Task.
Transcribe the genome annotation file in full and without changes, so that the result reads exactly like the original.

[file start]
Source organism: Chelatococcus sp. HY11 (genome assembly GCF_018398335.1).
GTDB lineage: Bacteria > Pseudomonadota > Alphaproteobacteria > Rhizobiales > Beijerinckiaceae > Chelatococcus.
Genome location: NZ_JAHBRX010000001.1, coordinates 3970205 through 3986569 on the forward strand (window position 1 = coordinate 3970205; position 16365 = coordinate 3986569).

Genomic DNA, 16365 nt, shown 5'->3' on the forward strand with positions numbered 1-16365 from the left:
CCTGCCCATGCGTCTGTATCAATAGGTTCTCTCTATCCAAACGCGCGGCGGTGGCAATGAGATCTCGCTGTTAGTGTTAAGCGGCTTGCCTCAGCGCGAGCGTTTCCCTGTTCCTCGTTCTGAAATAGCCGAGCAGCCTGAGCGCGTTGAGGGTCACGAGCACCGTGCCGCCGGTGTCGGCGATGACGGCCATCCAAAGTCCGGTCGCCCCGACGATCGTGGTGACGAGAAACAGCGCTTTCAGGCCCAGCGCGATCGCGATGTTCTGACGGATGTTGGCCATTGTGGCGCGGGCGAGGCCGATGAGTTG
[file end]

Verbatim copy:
Source organism: Chelatococcus sp. HY11 (genome assembly GCF_018398335.1).
GTDB lineage: Bacteria > Pseudomonadota > Alphaproteobacteria > Rhizobiales > Beijerinckiaceae > Chelatococcus.
Genome location: NZ_JAHBRX010000001.1, coordinates 3970205 through 3986569 on the forward strand (window position 1 = coordinate 3970205; position 16365 = coordinate 3986569).

Genomic DNA, 16365 nt, shown 5'->3' on the forward strand with positions numbered 1-16365 from the left:
CCTGCCCATGCGTCTGTATCAATAGGTTCTCTCTATCCAAACGCGCGGCGGTGGCAATGAGATCTCGCTGTTAGTGTTAAGCGGCTTGCCTCAGCGCGAGCGTTTCCCTGTTCCTCGTTCTGAAATAGCCGAGCAGCCTGAGCGCGTTGAGGGTCACGAGCACCGTGCCGCCGGTGTCGGCGATGACGGCCATCCAAAGTCCGGTCGCCCCGACGATCGTGGTGACGAGAAACAGCGCTTTCAGGCCCAGCGCGATCGCGATGTTCTGACGGATGTTGGCCATTGTGGCGCGGGCGAGGCCGATGAGTTG